WILDFLOWERS OF NEW MEXICO

 

You probably won’t pick the tiny flowers, but if you do beware of the minute, prickly bristles that cover the stems, leaves, and flower parts. The 2–6-inch long stems, spreading or erect, branch from the base with flowers on a one-sided curving spike eiyj a hooked end. New Mexico has 20 species of Cryptantha, many widespread and almost indistinguishable.


FLOWERS: March–June. White with yellow throat scales, 5 petal-like lobes, each 1/32–1/4-inch (1–6 mm) wide, united at base to form a tube. The most common variety, var. elechantha, has petals 1/8-inch (3 mm) wide or less. The flowering stem curves at the tip as it develops with pairs of bristly seed pods, to 1/4-inch long (6 mm), pointing upward. The tiny nutlets distinguish several Cryptantha species. Each C. crassisepia flower produces 4 rough, tear-shaped nutlets, 1/16-inch (2 mm) long, with one slightly larger (use lens).  


LEAVES: Basal cluster and alternate on stem. Blade linear to lance-shaped, 3/4–2 1/2 inches (2–6 cm) long, 1/8–1/4 inch wide (3–6 mm), smaller up the stem; margins entire, densely covered with prickly hairs.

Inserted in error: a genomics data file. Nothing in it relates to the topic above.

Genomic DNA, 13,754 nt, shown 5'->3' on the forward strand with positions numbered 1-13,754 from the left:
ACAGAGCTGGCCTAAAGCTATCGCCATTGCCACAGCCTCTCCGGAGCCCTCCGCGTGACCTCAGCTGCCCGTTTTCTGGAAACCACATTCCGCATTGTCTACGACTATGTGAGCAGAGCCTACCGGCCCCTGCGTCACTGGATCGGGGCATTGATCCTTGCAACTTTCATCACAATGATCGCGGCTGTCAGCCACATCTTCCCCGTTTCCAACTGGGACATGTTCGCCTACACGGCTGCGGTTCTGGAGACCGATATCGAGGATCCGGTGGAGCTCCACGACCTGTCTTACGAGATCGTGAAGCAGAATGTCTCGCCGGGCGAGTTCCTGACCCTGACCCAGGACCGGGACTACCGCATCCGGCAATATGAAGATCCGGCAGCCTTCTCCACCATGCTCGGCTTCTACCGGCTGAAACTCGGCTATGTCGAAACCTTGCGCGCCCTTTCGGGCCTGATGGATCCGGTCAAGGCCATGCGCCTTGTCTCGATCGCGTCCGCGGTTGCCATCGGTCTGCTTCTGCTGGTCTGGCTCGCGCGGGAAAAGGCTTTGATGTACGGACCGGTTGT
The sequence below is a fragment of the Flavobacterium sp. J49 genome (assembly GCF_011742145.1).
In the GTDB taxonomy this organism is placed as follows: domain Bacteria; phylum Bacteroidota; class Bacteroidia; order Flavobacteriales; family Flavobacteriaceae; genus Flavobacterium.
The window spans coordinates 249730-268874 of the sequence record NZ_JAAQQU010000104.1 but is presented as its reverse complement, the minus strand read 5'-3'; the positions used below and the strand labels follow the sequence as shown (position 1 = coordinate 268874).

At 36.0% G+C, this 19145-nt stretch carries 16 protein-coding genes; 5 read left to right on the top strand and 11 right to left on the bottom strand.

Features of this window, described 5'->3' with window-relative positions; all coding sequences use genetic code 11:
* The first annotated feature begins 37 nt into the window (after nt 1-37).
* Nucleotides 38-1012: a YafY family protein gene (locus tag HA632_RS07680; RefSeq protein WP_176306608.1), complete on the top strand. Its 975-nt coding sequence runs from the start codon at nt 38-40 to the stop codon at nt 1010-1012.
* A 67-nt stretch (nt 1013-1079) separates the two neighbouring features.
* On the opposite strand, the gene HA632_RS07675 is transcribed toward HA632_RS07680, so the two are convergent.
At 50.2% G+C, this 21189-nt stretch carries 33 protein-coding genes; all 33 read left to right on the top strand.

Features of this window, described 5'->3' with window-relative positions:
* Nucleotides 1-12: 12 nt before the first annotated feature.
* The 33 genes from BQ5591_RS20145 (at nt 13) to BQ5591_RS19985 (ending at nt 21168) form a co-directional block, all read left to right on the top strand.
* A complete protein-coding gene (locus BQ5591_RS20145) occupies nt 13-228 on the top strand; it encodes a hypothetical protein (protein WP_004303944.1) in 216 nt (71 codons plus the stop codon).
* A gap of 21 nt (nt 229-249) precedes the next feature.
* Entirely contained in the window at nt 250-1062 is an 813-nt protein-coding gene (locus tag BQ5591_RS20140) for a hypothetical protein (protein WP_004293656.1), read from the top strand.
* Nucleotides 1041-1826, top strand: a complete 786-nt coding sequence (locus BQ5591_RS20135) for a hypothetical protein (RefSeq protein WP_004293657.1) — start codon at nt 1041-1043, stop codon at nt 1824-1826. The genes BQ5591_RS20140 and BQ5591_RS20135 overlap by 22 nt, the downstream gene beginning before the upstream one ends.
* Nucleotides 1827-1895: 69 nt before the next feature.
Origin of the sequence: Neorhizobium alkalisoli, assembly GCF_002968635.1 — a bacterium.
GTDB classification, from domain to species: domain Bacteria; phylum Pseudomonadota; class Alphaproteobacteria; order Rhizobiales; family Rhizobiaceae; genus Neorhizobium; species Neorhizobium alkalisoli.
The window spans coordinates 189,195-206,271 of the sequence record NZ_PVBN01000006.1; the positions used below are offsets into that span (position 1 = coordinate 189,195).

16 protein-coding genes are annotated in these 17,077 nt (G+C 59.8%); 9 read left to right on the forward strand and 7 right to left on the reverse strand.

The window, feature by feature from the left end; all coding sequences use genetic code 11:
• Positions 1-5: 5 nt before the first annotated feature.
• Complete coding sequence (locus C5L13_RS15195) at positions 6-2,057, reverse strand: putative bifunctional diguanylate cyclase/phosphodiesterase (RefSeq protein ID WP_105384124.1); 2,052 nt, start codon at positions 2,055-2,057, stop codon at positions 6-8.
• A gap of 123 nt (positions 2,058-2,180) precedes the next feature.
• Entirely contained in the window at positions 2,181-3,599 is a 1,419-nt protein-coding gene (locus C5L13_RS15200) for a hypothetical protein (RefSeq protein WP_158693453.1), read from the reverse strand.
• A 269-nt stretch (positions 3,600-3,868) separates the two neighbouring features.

HABITAT: Clay, sandy, gravelly soils; pinyon-juniper, grasslands, dunes, roadsides, disturbed areas.


ELEVATION: 3,300–7,200 feet.


RANGE: AZ, CO, KS, NM, OK, TX, UT.


SIMILAR SPECIES: The perennial Bow-nut Cryptantha, C. cinerea, has a woody base, grows 2–5-inches tall, is hairy but not bristly, and has 4 identical smooth nutlets.


NM COUNTIES: Nearly statewide (not reported for Colfax County).

THICKSEPAL  CRYPTANTHA

CRYPTANTHA  CRASSISEPALA

Borage or Forget-Me-Not Family, Boraginacaea

Annual herb

Zelus torqueo velit ad suscipit vindico luptatum premo. Ut metuo suscipere autem suscipit si fere facilisi abluo ille. Mos duis, rusticus facilisis inhibeo suscipit loquor indoles, sagaciter opto capto, premo.

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